Are Grain-Free and Gluten-Free Foods Good For My Dog?
With so many food options in the market for dogs, you would think that picking the right dog food is an easy task. Just like you would be cautious about what foods you or your children eat, the same thing goes for your dog and careful consideration of the foods included in their diet is incredibly important.
Some food trends that occur among humans can mirror the diets of our pets and animal friends, but none of these should be considered without research and understanding of the impacts and purpose the diets serve for your dogs. For example, going grain-free or gluten-free is a common route for individuals who have sensitivities or celiac disease.
The boom of grain-free and gluten-free options for humans has also led to the appeal of the same diet options for pets, but are grain-free and gluten-free food options good for your dog?
Grain-Free Foods & Gluten-Free Foods FAQ
Q: Are grain-free foods and gluten-free foods the same as one another?
A: Grain-free food implies exactly what the name is: it is food that does not contain grain. On the other hand, gluten-free food is the absence of proteins found in primarily wheat, rye, and barley.
Q: Don’t grains contain gluten?
A: Not necessarily. Some do. Some don’t. Not all grains have gluten so you’ll discover that while gluten-free food may or may not contain grains, grain-free foods will never have gluten.
Grain-Free Diets, Gluten-Free Diets, and Your Dog
For the most part, dogs do not need to have a grain-free or gluten-free diet. The introduction of a grain-free or gluten-free diet is mostly done at the preference of the dog owner (or pet parent) without solid contextual evidence that it is purely a health-driven update to their diet.
Contrasting that though, there are concerns about dogs who have allergies. In these cases, a grain-free diet is recommended.
The Potential Dangers of Grain-Free or Gluten-Free Diets for Dogs
Back in June 2019, the American Kennel Club (AKC) looked into the FDA’s alerting of potential risks associated with grain-free dog foods. Their team includes Dr. Jerry Klein, the Chief Veterinary Officer of American Kennel Club (AKC) and had him weigh in on the topic. His thoughts on the alert are as follows:
The FDA is investigating a potential dietary link between canine dilated cardiomyopathy (DCM) and dogs eating certain grain-free dog foods. The foods of concern are those containing legumes such as peas or lentils, other legume seeds, or potatoes listed as primary ingredients. The FDA began investigating this matter after it received reports of DCM in dogs that had been eating these diets for a period of months to years. DCM itself is not considered rare in dogs, but these reports are unusual because the disease occurred in breeds of dogs not typically prone to the disease. (Read More)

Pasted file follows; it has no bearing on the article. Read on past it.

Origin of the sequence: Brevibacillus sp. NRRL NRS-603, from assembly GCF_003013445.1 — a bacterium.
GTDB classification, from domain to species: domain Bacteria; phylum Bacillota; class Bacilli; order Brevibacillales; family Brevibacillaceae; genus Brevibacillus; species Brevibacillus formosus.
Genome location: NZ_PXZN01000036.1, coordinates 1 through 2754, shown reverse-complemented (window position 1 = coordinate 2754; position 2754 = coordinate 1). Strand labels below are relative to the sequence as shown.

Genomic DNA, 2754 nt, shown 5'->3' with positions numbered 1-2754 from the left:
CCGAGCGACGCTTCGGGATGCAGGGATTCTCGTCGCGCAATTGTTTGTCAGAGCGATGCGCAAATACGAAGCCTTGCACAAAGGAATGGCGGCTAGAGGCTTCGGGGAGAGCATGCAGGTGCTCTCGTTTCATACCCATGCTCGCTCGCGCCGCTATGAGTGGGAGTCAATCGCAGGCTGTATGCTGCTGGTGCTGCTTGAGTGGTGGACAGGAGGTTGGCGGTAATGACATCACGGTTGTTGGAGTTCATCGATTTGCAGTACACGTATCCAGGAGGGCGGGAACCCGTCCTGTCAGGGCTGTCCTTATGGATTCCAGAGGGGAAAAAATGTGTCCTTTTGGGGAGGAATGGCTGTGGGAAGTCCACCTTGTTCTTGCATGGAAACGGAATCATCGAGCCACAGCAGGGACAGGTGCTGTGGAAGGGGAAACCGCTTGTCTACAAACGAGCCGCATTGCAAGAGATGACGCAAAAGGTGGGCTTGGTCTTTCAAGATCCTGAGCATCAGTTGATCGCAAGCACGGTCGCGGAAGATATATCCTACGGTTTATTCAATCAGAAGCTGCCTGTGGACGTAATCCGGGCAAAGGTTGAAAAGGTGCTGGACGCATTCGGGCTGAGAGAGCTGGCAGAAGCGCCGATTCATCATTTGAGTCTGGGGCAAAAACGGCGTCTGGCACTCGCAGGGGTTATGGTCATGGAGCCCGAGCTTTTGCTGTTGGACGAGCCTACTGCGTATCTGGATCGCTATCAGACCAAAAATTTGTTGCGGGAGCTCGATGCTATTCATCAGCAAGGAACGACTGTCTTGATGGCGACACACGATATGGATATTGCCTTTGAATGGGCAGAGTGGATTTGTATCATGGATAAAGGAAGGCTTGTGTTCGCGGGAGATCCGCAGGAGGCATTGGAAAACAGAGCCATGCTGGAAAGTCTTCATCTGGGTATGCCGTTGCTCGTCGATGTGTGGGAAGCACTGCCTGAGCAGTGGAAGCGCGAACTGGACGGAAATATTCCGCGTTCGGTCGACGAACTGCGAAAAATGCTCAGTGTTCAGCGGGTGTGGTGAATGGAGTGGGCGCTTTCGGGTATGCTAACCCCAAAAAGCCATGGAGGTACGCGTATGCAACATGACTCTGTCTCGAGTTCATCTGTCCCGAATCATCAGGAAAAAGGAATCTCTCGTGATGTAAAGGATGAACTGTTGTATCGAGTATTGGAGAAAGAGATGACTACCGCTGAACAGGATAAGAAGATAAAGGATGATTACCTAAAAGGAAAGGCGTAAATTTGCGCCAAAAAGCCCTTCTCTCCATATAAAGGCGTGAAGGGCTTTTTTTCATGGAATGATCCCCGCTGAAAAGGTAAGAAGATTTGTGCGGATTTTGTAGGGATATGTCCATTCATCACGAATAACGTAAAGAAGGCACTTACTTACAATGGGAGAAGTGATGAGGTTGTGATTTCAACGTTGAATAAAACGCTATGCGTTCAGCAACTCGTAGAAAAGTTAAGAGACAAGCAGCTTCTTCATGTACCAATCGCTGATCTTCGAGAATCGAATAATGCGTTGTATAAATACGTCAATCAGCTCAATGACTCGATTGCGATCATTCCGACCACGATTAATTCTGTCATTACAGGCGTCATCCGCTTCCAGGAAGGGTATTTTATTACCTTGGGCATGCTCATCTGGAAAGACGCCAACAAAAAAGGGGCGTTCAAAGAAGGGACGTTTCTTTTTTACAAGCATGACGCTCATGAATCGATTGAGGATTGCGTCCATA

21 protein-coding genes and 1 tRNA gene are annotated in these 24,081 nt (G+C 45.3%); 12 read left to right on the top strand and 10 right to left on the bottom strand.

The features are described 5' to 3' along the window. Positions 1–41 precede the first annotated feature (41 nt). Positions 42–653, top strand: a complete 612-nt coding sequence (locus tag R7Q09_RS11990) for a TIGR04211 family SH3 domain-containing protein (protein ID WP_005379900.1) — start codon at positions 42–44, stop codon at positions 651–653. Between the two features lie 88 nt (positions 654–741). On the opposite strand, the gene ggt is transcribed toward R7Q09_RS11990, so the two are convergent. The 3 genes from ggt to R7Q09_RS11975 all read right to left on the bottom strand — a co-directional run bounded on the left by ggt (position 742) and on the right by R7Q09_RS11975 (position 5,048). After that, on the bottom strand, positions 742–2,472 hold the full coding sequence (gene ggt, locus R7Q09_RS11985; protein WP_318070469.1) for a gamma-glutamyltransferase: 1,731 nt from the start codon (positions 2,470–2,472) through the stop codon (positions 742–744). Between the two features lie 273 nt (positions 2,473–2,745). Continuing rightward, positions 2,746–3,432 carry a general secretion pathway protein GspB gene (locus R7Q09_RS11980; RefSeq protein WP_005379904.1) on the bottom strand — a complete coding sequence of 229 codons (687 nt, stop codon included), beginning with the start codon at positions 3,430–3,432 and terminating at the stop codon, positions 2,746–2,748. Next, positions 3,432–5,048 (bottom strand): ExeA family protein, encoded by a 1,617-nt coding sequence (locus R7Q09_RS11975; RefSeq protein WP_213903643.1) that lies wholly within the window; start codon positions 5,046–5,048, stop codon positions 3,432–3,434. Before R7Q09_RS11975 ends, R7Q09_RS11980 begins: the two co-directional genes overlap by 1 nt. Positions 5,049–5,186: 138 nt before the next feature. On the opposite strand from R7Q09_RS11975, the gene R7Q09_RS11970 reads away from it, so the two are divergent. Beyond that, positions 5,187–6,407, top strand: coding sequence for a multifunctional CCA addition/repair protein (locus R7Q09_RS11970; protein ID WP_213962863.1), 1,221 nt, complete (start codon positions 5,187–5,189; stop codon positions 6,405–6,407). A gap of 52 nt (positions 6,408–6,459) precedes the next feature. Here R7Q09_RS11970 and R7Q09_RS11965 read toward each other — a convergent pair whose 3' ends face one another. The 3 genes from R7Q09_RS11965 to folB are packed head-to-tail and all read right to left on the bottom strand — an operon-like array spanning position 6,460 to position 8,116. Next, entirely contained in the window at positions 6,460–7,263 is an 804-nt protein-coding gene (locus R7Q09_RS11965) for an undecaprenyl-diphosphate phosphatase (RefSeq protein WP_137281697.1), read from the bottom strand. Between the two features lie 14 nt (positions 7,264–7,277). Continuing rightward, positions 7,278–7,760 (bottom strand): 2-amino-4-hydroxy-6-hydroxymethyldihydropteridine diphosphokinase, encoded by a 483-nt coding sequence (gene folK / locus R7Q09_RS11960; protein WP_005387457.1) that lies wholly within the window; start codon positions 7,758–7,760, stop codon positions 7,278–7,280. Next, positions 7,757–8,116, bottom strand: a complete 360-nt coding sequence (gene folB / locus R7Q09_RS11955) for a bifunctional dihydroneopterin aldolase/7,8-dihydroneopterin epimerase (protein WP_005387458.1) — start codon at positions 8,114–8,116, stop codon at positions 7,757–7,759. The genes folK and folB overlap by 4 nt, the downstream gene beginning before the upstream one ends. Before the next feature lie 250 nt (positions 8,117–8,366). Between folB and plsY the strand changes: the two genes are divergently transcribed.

According to Today’s Veterinary Practice, where they caution of boutique foods, “Pet foods containing peas, lentils, other legume seeds, or potatoes as main ingredients, are what’s being linked to DCM, which leads to reduced heart pumping function and increased heart size. The alterations in heart function and structure can result in severe consequences such as congestive heart failure or sudden cardiac death. While the most common cause of DCM is genetic, on rare occasions other factors can also result in the condition, particularly in breeds that are not frequently affected.”
With each case comes exceptions. For example, while grain-free and gluten-free diets are not necessary for dogs, the same thing can’t be said specifically for the Irish Setter breed which is prone to gluten sensitivities. It is always advised to seek a professional opinion from your local, trusted veterinarian to determine if a drastic diet shift is necessary for your dog.
This is just a sampling of tips we offer at Joyride Harness. You can find more tips and tricks and how-to’s for caring for your dog on our blog at this section. Feel free to leave a comment with tips you’re looking for!